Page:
Rusty Divine

Live, Love, Learn, Teach

Manager Tools One on Ones

If you are responsible for a team of people at work then I would recommend listening to the podcast series on One on One meetings at the Manager Tools website. You will learn how to build a good business relationship with your team. Or, maybe you are having trouble connecting with your boss. Listening to the podcast series may help you to suggest some changes to your boss that would make your relationship stronger.


Big Ideas

There are many benefits to doing 1:1s for both parties including building a strong relationship that can withstand difficult times, helping your direct to grow professionally by really knowing their strengths, weaknesses and aspirations, and dedicating a time where your direct can tell you anything they need to that may otherwise go unsaid.


Scheduled 30-min/week

The authors emphasized that this meeting should be scheduled on your calendar and it should be weekly. Scheduling it communicates that this is important and will happen even if it is occasionally rescheduled. The dependability of this earns trust for you and as an additional benefit may actually reduce interruptions during the week for issues that could wait until your next 1:1 meeting for your direct to ask you about. The 1:1 should be weekly because you are building and maintaining a relationship and that just takes time, plus people tend to only keep the previous and next week in their mind so waiting longer means you will lose some details.


I have had the experience of a busy boss who has wanted me to track him down for the 1:1 and it was a weekly dreadful task for me instead of being something that re-energized my day. Having it on the calendar as something that can be depended on helps me prepare for it with questions to ask or topics I'd like to talk about.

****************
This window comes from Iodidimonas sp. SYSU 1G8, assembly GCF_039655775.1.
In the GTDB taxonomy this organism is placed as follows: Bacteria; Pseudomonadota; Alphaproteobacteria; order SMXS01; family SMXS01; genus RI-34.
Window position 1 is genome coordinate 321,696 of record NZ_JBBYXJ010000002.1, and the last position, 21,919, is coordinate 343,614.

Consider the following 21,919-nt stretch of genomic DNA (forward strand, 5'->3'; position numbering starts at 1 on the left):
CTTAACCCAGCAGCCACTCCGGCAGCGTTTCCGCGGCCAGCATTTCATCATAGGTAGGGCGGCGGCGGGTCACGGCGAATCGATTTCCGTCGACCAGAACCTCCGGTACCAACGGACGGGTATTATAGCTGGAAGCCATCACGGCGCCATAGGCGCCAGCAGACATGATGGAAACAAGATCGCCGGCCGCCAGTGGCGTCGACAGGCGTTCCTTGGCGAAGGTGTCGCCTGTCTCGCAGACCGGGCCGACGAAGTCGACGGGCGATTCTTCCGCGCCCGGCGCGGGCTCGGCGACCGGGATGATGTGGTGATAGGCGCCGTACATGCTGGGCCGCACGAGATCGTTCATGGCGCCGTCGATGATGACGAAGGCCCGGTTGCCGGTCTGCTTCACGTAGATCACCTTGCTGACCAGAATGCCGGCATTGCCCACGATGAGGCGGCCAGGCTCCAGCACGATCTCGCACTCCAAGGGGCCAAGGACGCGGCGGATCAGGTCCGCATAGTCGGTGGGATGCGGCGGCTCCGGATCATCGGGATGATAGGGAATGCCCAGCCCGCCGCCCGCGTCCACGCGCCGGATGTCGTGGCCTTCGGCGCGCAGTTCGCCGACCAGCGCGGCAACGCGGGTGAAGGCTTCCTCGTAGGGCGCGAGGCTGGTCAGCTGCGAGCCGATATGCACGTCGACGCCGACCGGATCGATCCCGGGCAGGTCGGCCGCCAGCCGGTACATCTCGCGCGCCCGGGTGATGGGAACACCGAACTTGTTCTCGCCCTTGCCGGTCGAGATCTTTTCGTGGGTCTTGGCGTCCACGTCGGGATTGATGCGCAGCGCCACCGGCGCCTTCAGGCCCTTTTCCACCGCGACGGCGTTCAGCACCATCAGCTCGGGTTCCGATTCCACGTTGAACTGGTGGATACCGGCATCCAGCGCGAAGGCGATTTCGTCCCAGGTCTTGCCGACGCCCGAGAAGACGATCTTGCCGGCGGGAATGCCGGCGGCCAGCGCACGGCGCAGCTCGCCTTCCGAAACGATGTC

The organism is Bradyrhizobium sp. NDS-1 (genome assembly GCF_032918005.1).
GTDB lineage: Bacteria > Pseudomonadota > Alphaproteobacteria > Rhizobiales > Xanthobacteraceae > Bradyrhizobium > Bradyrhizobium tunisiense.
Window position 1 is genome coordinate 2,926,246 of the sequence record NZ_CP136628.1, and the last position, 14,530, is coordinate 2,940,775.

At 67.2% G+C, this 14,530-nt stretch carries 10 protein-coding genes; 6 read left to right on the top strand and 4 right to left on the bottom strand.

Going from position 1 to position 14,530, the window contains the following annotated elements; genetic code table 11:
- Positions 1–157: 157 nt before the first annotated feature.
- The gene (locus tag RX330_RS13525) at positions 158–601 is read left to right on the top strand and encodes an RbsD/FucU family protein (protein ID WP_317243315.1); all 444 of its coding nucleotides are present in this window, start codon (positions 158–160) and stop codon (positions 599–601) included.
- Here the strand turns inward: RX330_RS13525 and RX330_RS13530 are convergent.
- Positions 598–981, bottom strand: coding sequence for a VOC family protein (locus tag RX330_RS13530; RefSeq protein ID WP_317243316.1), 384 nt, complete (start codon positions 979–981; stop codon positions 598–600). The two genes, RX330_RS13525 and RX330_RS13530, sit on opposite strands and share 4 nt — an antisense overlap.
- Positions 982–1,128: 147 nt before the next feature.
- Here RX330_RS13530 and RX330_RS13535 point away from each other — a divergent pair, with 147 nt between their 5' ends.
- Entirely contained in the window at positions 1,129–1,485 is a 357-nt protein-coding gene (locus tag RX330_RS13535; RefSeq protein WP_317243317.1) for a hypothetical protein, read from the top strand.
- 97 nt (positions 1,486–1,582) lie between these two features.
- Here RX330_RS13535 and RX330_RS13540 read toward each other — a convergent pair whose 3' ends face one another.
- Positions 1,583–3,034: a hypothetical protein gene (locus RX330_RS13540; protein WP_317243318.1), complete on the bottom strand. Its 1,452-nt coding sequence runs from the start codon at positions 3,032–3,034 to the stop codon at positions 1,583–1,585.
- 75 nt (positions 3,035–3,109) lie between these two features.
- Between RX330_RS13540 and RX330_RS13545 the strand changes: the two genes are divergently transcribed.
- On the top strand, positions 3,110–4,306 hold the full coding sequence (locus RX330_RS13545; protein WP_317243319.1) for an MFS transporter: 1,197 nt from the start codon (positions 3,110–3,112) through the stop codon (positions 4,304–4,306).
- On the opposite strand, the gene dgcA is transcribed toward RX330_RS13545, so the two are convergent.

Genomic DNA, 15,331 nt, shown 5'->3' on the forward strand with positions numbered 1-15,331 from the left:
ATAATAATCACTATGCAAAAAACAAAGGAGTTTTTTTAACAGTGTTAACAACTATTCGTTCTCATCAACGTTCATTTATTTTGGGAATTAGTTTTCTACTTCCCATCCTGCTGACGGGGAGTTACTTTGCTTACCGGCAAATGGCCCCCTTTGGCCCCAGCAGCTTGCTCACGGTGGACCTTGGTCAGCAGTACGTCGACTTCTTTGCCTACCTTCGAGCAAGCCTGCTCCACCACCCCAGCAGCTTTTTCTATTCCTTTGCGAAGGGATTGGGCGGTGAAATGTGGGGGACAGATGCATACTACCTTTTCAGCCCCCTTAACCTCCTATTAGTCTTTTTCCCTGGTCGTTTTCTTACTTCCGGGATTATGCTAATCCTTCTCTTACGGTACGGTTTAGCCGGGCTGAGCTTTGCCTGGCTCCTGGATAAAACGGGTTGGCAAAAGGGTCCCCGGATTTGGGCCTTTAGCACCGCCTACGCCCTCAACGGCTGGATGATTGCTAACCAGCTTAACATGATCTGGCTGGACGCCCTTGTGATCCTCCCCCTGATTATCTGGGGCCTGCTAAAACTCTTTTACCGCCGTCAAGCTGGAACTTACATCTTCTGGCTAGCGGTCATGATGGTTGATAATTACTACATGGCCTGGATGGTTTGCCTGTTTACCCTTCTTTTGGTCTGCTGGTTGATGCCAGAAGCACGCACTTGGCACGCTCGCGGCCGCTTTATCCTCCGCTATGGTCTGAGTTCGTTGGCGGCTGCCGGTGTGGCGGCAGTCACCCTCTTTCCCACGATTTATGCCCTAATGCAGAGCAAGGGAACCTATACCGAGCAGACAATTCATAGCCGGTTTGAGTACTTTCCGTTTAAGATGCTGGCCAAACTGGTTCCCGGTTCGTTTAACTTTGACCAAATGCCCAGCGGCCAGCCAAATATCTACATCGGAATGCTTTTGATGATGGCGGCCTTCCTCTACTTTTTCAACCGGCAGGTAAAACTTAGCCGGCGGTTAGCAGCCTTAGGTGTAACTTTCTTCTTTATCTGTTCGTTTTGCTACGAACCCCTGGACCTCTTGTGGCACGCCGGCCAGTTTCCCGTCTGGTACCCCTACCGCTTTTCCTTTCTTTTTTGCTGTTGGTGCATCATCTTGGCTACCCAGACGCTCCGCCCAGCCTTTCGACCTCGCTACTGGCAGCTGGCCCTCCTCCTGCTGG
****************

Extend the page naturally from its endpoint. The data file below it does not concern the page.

I've also experienced 1:1s where the things I said were never followed-up on, which has taught me to try to follow-up on anything I need to from the 1:1 the day that it occurs if possible. Showing that as a manager you take these meetings seriously and really want to help will go a long way to building the trust you need to be able to help each of your directs.


Each direct's 1:1 should feel different

The 1:1 is about the direct, it's their chance to say whatever they want to. Some people are most comfortable sticking to business and provide a status update, others may want to talk about one specific thing they are working on, and sometimes a conversation about what someone did last weekend or is planning for vacation is what fills the time.


The authors recommend that every 1:1 has the same agenda, though. Their typical format would be 10-min for the direct, 10-min for the manager, and 10-min for talk about coaching or the future. This format can be tailored to whatever makes sense for you, though. In my experience with an agile software team, I know from the daily stand up meeting what each team member is doing and what blockages they may have. I sometimes have some organizational news to share or some advice or coaching, but I don't need 20 minutes to cover both of those.


My 1:1s generally follow a format of 15-20min for them and 10-min for me where I might ask them a question that will help me understand them better (what do you like most, e.g.), give them some advice or feedback, or share some news from a meeting they weren't present in.


Final thoughts

After listening to the podcast series I made a change to my 1:1s. I took them out of the small conference rooms I had scheduled them in and brought them into the large breakroom with a wall of windows to give them a more open, relaxed feel. The privacy of a noisy breakroom has so far proved sufficient to be able to talk about whatever has been on our minds.


I would like there to be a podcast tailored to directs that teaches them what to expect from a 1:1 and how to prepare. I've updated my agenda to give my directs a little more information about the format and what to expect, but I think listening to a 30-min podcast about why 1:1s are important and what they can get out of them would really help them understand. I think the first episode of the Manager Tools podcast would probably suffice for this, too, but it would be nice to have it tailored to the direct instead of to the manager.


I always take notes in a notebook and then type up a few quick bullet points in One Note to help keep track of what we talked about. It would be nice if there was a 1:1 app that helped track what you discussed, things you need to follow up on, and help you to cover feedback and future goals intentionally.